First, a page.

When should I walk away from my self-employed business?
It takes a leap of faith to set out on your own and build your own business from scratch. While at times it may not be easy, the rewards when things are going well should outweigh these low moments.
It undoubtedly takes good judgement to run a business successfully; however it is also a skill to know when you should walk away. Although this may be a tough decision, being honest with yourself and admitting when your business simply isn’t working anymore is vital. Here are some potential warning signs that you should consider walking away for good:
- Profits are taking a tumble – When your bottom line is suffering, you need to do everything within your power to stem the loss. The first step is to look at the reasons behind this - is this because you are generating fewer sales, or is it your profit margin which has been eroded over time due to a desire to remain competitively priced? Depending on the reasons behind your decreased income, you may be able to put measures in place to rescue your business. However, it is wise to cut your losses once you know for sure that your business is beyond saving.
- The market is changing – If you are noticing less demand for your product, it is imperative to get to the root of the cause. Is your pricing the issue? Are there newer, more sophisticated products on the market which are making yours obsolete? If so, it may be possible for you to adapt, or it may be the case that your business always had a limited shelf life and it has now reached the end. The best way of ascertaining the state of the market in general is to look at your competitors; if they are experiencing similar issues then it is likely that the market has taken a downward turn; if they are thriving, then the problem probably lies with how your company is operating. Unless you can adapt to current market conditions, your business is likely to continue on a downward spiral.
- You are finding it increasingly difficult to meet your liabilities – Once your cash flow starts running low, you need to take action. Without a healthy cash flow, even the largest businesses will struggle to stay afloat. Poor cash flow is not always terminal, and it doesn’t always mean that you are spending more than you are bringing in. Perhaps your customers are paying you late, maybe you are buying and holding too much stock, have you considered whether you are over trading? Many cash flow issues can be resolved, however, for some businesses cash flow drying up is the sign to walk away.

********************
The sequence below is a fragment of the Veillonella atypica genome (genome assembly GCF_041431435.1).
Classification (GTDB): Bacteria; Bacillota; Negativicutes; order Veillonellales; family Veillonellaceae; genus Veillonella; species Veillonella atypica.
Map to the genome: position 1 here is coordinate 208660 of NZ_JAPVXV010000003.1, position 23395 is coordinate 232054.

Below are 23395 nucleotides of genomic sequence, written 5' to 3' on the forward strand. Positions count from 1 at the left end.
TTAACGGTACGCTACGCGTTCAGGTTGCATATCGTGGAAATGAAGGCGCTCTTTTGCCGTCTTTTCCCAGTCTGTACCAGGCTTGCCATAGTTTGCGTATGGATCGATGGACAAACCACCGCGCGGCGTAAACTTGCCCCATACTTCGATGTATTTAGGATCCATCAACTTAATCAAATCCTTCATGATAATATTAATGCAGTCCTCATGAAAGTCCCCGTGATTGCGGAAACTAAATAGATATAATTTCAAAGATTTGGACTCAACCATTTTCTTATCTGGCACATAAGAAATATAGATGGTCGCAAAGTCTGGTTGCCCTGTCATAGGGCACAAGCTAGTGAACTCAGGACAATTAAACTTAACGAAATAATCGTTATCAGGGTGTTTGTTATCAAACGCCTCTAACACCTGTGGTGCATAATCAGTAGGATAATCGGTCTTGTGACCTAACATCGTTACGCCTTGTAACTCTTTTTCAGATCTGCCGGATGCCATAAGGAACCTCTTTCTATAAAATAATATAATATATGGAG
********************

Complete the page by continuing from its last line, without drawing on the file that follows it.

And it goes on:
- You have lost your passion – Although self-employment is certainly hard work at times, your drive and determination to make your business a success should allow you to navigate through these tougher times. Think back to when you first set your company up - what were the reasons behind it? What was it that you wanted to achieve? If you no longer feel the same determination, or you have lost your desire to continue, walking away is often a sensible move.
- It is affecting your mental health or home life – Running a business can be extremely stressful even when things are going well. If business takes a turn for the worse, the pressure can build and spill over to your personal life. If you feel your mental health is suffering, or the stress is taking its toll on your relationships with family and friends, this is often a huge red flag that you should be seriously considering whether your future lays outside of the company.
Just because your business hasn’t been successful in the long-run, does not mean you should give up on the idea of running a company altogether. Remember, liquidating a company does not prevent you from becoming a director in the future so you are free to start again with a new company when you choose.
If you are considering walking away from your self-employed business or limited company, you should make it a priority to speak to an expert before deciding on your next move. Call Real Business Rescue today to arrange a free no-obligation consultation with a licensed insolvency practitioner. We can help you understand your options and suggest the most appropriate next step for both you and your business. With 77 offices across the UK, you’re never far away from expert and confidential advice.